Moving Right Along
So “Art Evolution” is the way an artist’s work changes over time. Back in 2004 I drew stick figures, but that evolved. By the end of the first year, you couldn’t really call them stick figures anymore. The characters were still very rudimentary until the seventh year when the limbs tapered and I started drawing hands. In 2011 I started using a 3D engine to create the backgrounds, or as I call them: “sets”. A lot has changed, but my characters are easily recognizable from their humble beginnings.
Yesterday’s comic featured Alexis and Birdie. I remember the first time I showed those characters to one of my coworkers. She laughed at my comical attempts to put boobs on a stick figure. Later on when I tried to make actual characters, their breasts ended up looking like a couple of gumdrops stuck on a male torso. I’m actually pretty embarrassed even looking at those old designs. I mean, what was I thinking?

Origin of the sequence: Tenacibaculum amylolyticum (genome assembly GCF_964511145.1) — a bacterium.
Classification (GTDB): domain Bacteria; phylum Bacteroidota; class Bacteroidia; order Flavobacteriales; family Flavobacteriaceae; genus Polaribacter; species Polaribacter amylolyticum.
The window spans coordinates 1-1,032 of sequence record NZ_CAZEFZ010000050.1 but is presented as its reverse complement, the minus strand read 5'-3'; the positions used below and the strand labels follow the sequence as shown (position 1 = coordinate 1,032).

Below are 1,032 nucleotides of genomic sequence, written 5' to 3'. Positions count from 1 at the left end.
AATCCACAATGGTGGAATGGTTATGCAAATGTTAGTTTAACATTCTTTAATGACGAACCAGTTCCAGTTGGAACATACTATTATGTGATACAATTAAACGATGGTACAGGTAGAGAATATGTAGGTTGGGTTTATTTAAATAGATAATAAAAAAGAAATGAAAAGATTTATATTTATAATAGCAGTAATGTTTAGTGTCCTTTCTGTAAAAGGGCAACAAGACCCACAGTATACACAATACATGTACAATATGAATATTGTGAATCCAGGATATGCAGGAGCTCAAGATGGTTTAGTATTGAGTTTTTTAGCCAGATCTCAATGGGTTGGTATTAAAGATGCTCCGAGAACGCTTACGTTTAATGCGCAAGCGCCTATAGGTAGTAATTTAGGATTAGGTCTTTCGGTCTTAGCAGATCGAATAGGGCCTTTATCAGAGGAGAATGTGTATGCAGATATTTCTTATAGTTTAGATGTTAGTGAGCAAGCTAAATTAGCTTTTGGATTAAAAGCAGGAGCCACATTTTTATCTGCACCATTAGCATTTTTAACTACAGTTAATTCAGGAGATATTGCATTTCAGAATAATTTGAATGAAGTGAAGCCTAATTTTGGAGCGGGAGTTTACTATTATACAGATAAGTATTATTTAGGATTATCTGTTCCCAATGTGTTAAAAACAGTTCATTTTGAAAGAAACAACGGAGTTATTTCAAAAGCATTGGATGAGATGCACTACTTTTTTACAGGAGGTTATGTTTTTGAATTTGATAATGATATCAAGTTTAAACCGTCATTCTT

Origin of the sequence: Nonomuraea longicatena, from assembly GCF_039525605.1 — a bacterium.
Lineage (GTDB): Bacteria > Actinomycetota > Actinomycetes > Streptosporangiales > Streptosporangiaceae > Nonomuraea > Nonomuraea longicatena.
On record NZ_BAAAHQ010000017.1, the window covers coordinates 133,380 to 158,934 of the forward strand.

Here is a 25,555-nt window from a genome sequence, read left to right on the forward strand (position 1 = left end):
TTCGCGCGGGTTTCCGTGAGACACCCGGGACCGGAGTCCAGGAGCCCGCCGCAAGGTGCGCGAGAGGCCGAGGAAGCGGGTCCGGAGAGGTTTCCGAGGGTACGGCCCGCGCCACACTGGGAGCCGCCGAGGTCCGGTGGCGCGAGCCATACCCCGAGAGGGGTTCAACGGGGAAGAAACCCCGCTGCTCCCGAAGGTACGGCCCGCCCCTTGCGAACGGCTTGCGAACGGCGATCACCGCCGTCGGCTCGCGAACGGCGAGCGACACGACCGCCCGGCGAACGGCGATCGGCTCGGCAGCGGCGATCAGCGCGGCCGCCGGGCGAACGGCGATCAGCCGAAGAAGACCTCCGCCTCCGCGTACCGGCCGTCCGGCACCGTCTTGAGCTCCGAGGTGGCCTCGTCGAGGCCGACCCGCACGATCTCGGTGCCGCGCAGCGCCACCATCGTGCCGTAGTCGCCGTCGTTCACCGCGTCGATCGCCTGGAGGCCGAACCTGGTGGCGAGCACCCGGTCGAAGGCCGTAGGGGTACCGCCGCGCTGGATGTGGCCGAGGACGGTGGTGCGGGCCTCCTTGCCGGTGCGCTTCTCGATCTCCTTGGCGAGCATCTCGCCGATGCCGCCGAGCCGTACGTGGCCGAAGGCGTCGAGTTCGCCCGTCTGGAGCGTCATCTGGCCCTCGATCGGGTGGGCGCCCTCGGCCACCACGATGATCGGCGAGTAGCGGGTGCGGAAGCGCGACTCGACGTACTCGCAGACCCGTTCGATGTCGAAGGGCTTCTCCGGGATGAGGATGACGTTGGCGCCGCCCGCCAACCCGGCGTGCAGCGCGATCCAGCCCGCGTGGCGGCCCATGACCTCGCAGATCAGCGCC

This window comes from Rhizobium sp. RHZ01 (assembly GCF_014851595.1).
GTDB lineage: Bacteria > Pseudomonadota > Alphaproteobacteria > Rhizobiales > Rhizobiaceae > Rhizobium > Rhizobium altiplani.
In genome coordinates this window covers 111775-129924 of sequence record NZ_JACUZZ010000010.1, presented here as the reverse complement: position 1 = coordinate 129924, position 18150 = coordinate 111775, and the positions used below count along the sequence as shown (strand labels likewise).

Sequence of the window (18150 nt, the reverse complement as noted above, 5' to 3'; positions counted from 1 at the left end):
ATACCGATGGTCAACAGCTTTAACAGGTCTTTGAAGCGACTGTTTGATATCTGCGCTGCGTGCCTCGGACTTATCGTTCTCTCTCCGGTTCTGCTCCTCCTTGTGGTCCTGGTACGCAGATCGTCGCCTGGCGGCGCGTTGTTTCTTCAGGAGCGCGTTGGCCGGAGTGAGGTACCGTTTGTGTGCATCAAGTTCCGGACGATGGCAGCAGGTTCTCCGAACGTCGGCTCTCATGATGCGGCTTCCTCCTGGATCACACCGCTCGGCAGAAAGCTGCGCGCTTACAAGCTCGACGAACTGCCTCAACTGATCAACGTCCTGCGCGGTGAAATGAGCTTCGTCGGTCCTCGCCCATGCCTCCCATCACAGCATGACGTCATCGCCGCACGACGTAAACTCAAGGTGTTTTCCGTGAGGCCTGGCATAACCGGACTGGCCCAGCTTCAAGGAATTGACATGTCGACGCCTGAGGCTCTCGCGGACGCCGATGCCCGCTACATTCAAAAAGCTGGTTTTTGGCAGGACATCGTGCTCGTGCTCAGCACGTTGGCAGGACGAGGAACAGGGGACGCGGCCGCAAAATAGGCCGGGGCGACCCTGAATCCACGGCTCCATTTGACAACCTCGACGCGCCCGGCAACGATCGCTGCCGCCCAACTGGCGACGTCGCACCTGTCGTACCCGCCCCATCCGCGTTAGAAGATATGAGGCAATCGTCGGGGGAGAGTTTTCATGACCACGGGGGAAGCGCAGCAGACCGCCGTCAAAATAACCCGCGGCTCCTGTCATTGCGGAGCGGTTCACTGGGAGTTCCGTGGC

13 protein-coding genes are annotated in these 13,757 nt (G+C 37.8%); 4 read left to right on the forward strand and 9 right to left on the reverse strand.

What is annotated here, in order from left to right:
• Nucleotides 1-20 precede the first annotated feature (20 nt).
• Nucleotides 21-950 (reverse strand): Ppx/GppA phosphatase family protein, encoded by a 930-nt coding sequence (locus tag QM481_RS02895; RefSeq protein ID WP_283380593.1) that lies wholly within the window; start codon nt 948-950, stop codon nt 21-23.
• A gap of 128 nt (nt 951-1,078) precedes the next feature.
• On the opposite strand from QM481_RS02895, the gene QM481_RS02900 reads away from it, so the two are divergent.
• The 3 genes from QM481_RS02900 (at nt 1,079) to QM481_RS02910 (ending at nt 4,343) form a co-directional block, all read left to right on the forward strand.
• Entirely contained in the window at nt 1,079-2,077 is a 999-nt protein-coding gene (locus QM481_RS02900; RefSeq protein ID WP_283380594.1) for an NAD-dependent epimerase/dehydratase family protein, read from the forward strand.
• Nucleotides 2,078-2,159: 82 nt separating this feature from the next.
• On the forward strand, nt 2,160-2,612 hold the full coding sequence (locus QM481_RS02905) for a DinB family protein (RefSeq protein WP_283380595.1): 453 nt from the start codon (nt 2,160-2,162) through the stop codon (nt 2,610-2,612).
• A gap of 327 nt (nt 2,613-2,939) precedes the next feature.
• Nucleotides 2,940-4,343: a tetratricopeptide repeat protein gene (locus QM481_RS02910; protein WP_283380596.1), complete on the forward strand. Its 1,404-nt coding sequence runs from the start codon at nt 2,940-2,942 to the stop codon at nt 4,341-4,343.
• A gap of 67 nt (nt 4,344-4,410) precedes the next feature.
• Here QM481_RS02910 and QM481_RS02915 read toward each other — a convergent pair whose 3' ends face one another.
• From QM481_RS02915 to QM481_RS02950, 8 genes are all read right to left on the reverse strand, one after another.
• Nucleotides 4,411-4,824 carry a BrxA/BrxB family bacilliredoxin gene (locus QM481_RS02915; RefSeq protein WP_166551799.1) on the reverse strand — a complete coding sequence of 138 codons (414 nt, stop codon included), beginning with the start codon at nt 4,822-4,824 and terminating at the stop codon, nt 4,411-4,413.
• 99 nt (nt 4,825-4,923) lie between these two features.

Today their bosoms look like they were illustrated by a person who’s actually seen a woman, and just this past week I finally finished upgrading their templates. (Yes, I make and use character templates. Don’t judge me!) At one point I made a test image of Birdie in a skirt. She looked very neat and feminine. I almost wept.
In the past I’ve avoided including the females in the story because they are inherently more difficult to depict. With my latest technique, I hope to put more of that reluctance behind me. Don’t hold me to it, but maybe in a year or two, I might even introduce a few more female characters.
My art evolution has been slow, but that’s OK with me. Now if only my humor and script writing abilities could improve as much, then this comic might be as good as “Gamer Chicks”. I know it’s a pretty lofty goal, but I’ve failed enough in the past that failure doesn’t really bother me anymore. It’s the “not trying” aspect that really gets to me.